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Augustown [PDF / EPUB] Augustown From the winner of the Forward Prize Augustown is a magical and haunting novel set in the underbelly of Jamaica Ma Taffy may be blind but she sees everything So when her great nephew Kaia comes home f From the winner of the Forward Prize Augustown is a magical and haunting novel set in the underbelly of Jamaica Ma Taffy may be blind but she sees everything So when her great nephew Kaia comes home from school in tears what she senses sends a deep fear running through her While they wait for his mama to come home from work Ma Taffy recalls the story of the flying preacherman and a great thing that did not happen A poor suburban sprawl in the Jamaican heartland Augustown is a place where many things that should happen don’t and plenty of things that shouldn’t happen do For the story of Kaia leads back to another momentous day in Jamaican history the birth of the Rastafari and the desire for a better life.


10 thoughts on “Augustown

  1. says:

    There is very little doubt in my mind that Augustown is brilliant  It is such a simple tale and yet so complex in the moods and emotions evoked  He showcases that what happens the event is not the story  What happens is only the face or the cover  The story the reverberations the impact the undercurrents the culture the resentment the simmering anger the privilege the ineuities; all of these things and are percolating in communities  Flowing growing changing  It's all fluid  Miller ostensibly a poet cum novelist brings an artistic bright light on what in less skilled hands would be pedestrian and heavy handed  Miller shows and doesn't tell in a beautiful poetic light This is one of those books that should be read than once to capture the depth of meaning  Unfortunately I've only read the book once so it is certain that I have missed much than I have captured in this review  Ma Taffy the blindgrizzled neighborhood grandmother has a bad premonition that something big and bad is about to happen and so the story begins to unfold  Miller takes us through some familial tales to explain who Ma Taffy is and what she means to the community and the events about to ensue  No character is too small  Each person represents a part of the community as a whole from the small time thug hiding his guns under Ma Taffy's home to the school principal who sees herself is an integral part of the Augustown community but lives in the hills among the wealthy elements of society This is a story where everyone is connected in threads both loose and strong in ways that they don't necessarily know or understand  Even this is part of the tale People don't always know the various ways in which they are connectedview spoilerThe catalyst is that a teacher cuts a little boy's Kaia hair  The real story is what follows The little boy is Rastafarian so the act of cutting his hair brims with so much meaning The act brings with it implicit dismissiveness disrespect entitlement the politics of skin color resentment and a whole lot of other things The book goes into detail regarding why the teacher did it and what went on in his general make up that allowed him to think this would be acceptable What goes on in the culture that helped him develop his attitudes The fact that the teacher was dark skinned and educated worked in crossed purposes because he felt both entitled by his education and yet felt tremendous self loathing because of his skin color and the skin color of the boy who is half white The act of cutting the hair had major reverberations throughout the community with major religious undertones associated with hair as well as the attempted subjugation of the boy simply because he was Rasta and lived in poverty The act dripped with disrespect for the boy his parents his religion etc Kaia's roots also have importance He was born out of wedlock to a very smart promising young girl Her pregnancy ended her opportunities at higher education and a better life Kaia was born out of love between her and a young white man who happened to be the son of the principal at his school The principal is a liberal minded white lady who doesn't know that she has a grandson Backgrounds are filled in to the reader not the characters drama ensues and when Kaia's mother finds out what has been done she stabs the teacher in his eye with scissors Police track her down and kill her with a detachment that is horrifying The teacher lives to become the crazy one eyed beggar on the streets This is the bad premonition that Ma Taffy has at the beginning of the book hide spoiler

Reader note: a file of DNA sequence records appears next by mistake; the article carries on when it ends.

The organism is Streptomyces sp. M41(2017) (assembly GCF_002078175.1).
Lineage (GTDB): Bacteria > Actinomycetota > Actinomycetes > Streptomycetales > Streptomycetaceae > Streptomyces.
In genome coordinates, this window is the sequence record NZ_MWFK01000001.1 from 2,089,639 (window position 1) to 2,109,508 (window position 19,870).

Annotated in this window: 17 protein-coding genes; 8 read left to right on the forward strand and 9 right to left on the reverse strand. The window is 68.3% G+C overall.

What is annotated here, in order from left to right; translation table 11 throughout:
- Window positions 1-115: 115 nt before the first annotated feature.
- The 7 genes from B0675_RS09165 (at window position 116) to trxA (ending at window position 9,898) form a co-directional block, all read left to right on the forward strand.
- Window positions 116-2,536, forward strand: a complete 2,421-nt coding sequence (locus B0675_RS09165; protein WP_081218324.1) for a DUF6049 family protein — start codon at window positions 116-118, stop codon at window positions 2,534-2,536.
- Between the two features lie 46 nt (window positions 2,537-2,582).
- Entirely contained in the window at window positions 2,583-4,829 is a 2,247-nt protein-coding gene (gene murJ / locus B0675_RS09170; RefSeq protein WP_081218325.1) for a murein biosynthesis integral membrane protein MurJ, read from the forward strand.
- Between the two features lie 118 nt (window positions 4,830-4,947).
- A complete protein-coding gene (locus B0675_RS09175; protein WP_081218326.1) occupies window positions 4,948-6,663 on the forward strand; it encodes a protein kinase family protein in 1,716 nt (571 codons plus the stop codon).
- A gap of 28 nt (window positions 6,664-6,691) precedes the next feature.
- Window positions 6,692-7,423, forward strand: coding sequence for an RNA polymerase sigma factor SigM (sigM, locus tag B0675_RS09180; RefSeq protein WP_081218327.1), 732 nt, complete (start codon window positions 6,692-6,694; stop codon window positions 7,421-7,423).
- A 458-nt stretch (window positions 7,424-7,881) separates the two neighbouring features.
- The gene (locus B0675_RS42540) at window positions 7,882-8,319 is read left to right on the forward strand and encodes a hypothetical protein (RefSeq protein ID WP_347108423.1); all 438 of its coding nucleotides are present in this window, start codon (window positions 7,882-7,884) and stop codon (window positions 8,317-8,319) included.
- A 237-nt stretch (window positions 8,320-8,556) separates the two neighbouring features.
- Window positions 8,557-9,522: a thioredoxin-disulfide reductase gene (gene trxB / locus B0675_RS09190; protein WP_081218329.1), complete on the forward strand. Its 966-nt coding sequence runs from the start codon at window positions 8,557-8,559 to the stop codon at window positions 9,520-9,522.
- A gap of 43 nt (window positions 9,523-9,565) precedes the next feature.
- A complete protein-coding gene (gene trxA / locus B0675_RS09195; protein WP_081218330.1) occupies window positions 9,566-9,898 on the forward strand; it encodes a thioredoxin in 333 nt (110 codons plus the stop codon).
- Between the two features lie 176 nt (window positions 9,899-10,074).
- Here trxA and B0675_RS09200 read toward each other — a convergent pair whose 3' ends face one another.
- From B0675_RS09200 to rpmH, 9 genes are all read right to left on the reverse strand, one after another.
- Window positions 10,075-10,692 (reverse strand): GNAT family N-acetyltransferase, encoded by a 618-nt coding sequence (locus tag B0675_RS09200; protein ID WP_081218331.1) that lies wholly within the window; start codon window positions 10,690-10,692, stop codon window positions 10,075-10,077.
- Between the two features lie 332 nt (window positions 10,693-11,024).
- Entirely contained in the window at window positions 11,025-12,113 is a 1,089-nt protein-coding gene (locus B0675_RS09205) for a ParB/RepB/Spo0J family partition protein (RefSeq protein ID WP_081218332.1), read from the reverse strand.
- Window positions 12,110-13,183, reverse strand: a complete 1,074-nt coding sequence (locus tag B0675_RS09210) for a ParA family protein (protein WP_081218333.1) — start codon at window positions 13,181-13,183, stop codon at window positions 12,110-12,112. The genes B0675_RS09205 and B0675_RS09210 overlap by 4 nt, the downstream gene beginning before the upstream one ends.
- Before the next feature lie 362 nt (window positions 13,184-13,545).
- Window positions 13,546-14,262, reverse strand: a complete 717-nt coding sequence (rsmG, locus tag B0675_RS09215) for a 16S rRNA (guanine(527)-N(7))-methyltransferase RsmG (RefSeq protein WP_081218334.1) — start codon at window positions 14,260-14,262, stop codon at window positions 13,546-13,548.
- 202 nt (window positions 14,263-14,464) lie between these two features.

2. says: